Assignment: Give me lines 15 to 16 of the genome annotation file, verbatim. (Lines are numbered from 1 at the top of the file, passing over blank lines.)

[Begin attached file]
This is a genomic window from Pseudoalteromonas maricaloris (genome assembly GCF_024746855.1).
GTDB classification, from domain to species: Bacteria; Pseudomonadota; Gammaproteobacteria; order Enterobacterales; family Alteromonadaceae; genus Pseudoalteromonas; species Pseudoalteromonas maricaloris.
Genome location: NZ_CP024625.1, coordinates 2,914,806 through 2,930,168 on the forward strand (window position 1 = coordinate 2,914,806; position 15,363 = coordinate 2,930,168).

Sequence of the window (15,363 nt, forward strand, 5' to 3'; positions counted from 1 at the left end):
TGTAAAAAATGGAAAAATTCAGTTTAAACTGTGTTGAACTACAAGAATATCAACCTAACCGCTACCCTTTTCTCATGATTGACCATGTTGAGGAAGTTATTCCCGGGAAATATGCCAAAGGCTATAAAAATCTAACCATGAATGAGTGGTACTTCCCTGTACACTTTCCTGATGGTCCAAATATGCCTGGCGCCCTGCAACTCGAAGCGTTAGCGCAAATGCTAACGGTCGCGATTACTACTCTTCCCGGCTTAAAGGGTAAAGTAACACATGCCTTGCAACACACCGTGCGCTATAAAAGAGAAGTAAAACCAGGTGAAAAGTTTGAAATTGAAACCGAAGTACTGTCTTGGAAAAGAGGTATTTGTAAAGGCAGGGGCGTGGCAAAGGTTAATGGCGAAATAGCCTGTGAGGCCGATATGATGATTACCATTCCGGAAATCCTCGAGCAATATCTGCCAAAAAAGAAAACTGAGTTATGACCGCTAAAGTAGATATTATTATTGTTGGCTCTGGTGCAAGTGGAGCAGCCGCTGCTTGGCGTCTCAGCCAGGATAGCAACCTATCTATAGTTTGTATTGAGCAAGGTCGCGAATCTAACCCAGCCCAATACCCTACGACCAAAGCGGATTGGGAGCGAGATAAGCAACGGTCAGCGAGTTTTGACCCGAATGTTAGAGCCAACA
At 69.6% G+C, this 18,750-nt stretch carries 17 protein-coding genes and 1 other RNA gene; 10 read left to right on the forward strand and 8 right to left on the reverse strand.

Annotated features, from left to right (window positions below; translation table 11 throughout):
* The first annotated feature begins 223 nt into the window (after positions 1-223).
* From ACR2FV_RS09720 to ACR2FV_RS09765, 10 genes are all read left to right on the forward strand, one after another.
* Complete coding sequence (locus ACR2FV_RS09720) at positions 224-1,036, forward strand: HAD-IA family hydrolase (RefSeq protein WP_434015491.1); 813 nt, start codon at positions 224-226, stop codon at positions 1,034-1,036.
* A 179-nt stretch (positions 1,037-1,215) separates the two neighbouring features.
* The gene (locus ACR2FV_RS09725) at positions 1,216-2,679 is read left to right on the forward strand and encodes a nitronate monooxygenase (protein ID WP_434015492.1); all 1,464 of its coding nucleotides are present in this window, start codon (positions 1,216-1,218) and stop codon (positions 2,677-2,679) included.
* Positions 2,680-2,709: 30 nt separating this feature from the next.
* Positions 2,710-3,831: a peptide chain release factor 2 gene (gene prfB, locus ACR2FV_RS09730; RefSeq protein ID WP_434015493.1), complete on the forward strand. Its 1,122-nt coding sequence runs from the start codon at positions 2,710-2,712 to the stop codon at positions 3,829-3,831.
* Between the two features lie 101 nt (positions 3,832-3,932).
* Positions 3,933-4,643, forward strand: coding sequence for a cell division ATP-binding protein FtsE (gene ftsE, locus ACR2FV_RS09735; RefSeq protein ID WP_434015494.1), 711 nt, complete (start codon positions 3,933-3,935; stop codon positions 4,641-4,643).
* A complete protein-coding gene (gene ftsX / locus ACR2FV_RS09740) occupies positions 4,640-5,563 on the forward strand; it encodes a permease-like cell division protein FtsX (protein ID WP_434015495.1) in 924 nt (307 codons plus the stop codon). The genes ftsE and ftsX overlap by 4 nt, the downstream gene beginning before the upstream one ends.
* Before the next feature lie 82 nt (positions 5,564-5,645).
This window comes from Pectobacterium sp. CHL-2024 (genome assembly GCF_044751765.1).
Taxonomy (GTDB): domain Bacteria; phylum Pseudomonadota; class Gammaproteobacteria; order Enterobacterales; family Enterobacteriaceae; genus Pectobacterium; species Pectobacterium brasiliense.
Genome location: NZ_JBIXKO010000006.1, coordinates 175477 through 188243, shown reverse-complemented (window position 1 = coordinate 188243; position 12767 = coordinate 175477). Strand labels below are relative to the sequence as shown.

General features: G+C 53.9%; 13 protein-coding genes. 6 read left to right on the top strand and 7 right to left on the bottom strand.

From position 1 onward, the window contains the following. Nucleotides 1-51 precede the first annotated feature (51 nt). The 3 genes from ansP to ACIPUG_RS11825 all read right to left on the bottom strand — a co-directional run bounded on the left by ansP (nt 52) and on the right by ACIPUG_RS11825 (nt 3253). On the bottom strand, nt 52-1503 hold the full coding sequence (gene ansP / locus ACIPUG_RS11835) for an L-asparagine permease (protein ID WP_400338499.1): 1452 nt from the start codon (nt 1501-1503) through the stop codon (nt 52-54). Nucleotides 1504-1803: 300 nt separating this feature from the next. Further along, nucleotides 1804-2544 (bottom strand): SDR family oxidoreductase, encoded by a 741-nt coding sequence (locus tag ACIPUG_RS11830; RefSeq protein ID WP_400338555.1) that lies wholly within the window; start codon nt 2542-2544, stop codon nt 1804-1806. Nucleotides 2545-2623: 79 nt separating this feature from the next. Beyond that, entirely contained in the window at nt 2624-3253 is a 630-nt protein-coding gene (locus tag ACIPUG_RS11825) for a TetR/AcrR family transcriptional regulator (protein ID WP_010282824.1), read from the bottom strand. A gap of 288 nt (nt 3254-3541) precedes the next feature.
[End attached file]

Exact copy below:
* Between the two features lie 101 nt (positions 3,832-3,932).
* Positions 3,933-4,643, forward strand: coding sequence for a cell division ATP-binding protein FtsE (gene ftsE, locus ACR2FV_RS09735; RefSeq protein ID WP_434015494.1), 711 nt, complete (start codon positions 3,933-3,935; stop codon positions 4,641-4,643).